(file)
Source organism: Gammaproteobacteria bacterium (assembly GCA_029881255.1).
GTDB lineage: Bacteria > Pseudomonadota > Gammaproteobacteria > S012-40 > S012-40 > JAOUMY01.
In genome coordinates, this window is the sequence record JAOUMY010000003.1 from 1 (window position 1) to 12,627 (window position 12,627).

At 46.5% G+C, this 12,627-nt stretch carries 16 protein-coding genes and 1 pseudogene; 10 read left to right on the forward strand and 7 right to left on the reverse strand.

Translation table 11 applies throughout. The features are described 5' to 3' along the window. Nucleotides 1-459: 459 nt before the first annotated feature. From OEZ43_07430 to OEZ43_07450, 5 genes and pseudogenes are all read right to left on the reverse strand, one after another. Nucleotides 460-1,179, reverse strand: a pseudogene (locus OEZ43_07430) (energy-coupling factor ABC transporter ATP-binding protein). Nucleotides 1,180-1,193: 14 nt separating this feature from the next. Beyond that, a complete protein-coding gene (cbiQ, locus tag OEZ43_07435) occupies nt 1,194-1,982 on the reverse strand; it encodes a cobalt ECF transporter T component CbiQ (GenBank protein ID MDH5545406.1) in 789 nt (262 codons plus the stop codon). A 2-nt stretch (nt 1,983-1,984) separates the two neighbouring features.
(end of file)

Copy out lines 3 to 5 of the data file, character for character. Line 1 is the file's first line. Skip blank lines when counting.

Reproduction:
In genome coordinates, this window is the sequence record JAOUMY010000003.1 from 1 (window position 1) to 12,627 (window position 12,627).

At 46.5% G+C, this 12,627-nt stretch carries 16 protein-coding genes and 1 pseudogene; 10 read left to right on the forward strand and 7 right to left on the reverse strand.

Translation table 11 applies throughout. The features are described 5' to 3' along the window. Nucleotides 1-459: 459 nt before the first annotated feature. From OEZ43_07430 to OEZ43_07450, 5 genes and pseudogenes are all read right to left on the reverse strand, one after another. Nucleotides 460-1,179, reverse strand: a pseudogene (locus OEZ43_07430) (energy-coupling factor ABC transporter ATP-binding protein). Nucleotides 1,180-1,193: 14 nt separating this feature from the next. Beyond that, a complete protein-coding gene (cbiQ, locus tag OEZ43_07435) occupies nt 1,194-1,982 on the reverse strand; it encodes a cobalt ECF transporter T component CbiQ (GenBank protein ID MDH5545406.1) in 789 nt (262 codons plus the stop codon). A 2-nt stretch (nt 1,983-1,984) separates the two neighbouring features.